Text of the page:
Attorney: Brian Bowen is enrolling at South Carolina, seeking reinstatement from NCAA

The Dagger
Former Louisville recruit Brian Bowen denies knowledge of payments in sneaker scandal.
Former Louisville recruit Brian Bowen denies knowledge of payments in sneaker scandal.

The prized freshman at the center of Louisville’s latest men’s basketball scandal will try to jumpstart his stalled career at another school.

Former McDonald’s All-American Brian Bowen is enrolling at the University of South Carolina and applying for reinstatement from the NCAA, his attorney confirmed to Yahoo Sports on Wednesday evening.

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“I cannot speak for the NCAA but I am confident that they will be fair and will afford Brian the due process that he deserves,” attorney Jason Setchen said. “Based upon the facts and application of the NCAA’s Bylaws, Brian should be reinstated in my opinion. I have the utmost faith in the compliance staff at South Carolina and ultimately in the NCAA.”

Louisville suspended Bowen indefinitely in late September after the FBI went public with its bombshell investigation into bribery and corruption in college basketball.

The FBI alleged that an Adidas executive and a Louisville coach conspired to funnel $100,000 to the family of an elite recruit to play for the Cardinals and represent the shoe-apparel giant after he turns pro. The unnamed prospect then committed to Louisville on June 3, the same date Bowen ended a long, bizarre recruitment with the announcement that he had chosen the Cardinals.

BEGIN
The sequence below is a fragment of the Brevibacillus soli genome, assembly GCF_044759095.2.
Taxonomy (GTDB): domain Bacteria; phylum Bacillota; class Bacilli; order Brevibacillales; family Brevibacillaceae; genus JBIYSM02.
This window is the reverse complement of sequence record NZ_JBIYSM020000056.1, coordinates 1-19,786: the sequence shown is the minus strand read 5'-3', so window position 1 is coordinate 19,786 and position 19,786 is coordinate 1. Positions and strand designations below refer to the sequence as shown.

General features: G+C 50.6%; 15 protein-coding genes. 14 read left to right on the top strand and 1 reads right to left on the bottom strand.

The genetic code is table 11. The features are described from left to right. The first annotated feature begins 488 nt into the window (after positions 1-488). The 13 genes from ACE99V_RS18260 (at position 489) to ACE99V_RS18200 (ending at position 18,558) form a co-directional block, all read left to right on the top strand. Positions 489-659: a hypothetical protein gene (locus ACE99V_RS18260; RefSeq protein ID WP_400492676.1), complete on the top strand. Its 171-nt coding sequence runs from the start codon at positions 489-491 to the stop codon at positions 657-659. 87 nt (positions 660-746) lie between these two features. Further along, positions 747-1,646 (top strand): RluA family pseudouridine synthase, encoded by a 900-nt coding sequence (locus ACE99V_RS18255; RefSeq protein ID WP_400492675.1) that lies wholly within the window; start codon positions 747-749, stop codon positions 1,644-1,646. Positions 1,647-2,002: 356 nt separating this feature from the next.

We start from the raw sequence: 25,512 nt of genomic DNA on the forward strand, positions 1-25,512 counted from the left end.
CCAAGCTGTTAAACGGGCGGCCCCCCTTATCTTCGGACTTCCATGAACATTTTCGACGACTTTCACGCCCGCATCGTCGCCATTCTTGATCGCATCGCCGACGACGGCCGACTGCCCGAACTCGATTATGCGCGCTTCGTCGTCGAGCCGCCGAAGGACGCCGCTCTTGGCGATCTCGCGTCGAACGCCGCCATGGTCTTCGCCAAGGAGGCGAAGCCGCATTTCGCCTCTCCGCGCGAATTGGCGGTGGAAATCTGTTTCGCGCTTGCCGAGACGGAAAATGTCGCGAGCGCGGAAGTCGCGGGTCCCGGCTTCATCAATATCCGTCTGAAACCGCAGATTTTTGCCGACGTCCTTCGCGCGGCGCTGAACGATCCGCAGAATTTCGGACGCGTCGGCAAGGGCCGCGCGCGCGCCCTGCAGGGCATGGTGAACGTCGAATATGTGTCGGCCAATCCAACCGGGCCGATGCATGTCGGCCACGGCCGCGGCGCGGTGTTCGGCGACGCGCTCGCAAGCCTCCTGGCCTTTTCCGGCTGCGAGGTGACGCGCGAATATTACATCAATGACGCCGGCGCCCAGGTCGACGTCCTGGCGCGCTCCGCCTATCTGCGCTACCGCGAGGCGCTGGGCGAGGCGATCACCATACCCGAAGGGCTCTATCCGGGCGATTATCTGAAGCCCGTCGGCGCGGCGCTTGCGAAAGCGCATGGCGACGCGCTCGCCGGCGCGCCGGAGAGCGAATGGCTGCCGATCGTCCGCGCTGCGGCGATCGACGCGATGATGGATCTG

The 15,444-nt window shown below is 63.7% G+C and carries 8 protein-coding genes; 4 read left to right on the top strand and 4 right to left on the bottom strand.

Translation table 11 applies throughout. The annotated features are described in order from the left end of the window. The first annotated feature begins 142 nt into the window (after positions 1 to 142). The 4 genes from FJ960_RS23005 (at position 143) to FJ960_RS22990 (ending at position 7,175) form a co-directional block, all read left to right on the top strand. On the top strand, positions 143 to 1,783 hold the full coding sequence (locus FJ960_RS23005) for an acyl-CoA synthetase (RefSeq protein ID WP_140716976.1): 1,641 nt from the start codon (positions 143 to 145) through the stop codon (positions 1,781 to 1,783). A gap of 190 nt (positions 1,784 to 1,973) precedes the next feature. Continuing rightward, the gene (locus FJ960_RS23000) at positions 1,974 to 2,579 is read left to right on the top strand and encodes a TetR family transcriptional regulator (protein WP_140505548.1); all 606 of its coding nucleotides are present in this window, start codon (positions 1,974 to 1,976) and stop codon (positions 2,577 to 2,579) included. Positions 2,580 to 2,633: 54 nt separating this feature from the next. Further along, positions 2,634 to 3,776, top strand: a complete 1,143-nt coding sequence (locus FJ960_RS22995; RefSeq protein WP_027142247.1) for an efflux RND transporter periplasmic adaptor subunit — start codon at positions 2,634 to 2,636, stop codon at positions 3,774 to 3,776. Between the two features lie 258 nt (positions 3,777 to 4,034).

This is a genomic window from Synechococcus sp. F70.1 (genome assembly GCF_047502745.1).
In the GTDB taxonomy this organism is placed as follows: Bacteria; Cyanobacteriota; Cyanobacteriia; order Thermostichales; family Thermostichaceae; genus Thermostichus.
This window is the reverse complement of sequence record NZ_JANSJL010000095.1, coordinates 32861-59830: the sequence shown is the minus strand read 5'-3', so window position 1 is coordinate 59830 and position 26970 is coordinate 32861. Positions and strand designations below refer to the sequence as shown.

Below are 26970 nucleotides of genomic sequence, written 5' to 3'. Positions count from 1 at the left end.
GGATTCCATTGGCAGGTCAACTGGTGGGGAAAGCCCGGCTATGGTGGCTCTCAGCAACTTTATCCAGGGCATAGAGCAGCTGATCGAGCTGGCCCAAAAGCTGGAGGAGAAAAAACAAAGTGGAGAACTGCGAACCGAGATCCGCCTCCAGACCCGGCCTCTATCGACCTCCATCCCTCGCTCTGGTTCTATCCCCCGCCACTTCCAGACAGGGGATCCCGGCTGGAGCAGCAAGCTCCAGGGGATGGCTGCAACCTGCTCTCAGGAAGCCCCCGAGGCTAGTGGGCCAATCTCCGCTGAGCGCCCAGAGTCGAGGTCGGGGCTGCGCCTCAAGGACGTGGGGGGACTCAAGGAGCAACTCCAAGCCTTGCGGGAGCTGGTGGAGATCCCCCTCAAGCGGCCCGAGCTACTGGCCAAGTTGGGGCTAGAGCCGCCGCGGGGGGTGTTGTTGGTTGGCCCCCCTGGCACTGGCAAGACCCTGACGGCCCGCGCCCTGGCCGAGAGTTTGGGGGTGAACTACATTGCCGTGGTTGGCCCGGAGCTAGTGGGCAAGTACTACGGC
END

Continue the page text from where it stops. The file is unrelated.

Louisville announced in November that it had informed Bowen he would never be allowed to practice or play for the Cardinals at any point in the future. He had the right to remain on scholarship for as long as he chose to stay at Louisville and also received written permission to contact other schools to seek a transfer.

Setchen told Yahoo Sports in November that his client was “very disappointed” Louisville did not seek reinstatement on his behalf. Setchen also insisted there was overwhelming evidence “Brian did not participate in any of the alleged schemes nor did he have any knowledge their purported existence.”

While Bowen could have attempted to play professionally overseas for a year or just trained by himself in preparation for next year’s NBA draft, Setchen said in November that his client intended to try to play college basketball at another NCAA school. Now we know that school will be South Carolina, an interesting choice considering the Gamecocks were also ensnared by the FBI scandal.

Lamont Evans, a former assistant under Martin, was one of four assistant coaches named in the FBI complaint released in September. Evans, who coached at Oklahoma State last season, is accused of accepting at least $22,000 to “exert his influence over certain student athletes” at Oklahoma State and South Carolina.

Whether the NCAA corroborates the FBI’s allegations will determine if Bowen has the option of playing college basketball at South Carolina next season. The 6-foot-7 forward was not considered a clear-cut one-and-done prospect, but his combination of size, skill and outside shooting prowess could earn him the chance to play in the NBA someday.

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Jeff Eisenberg is a college basketball writer for Yahoo Sports. Have a tip? Email him at or follow him on Twitter!

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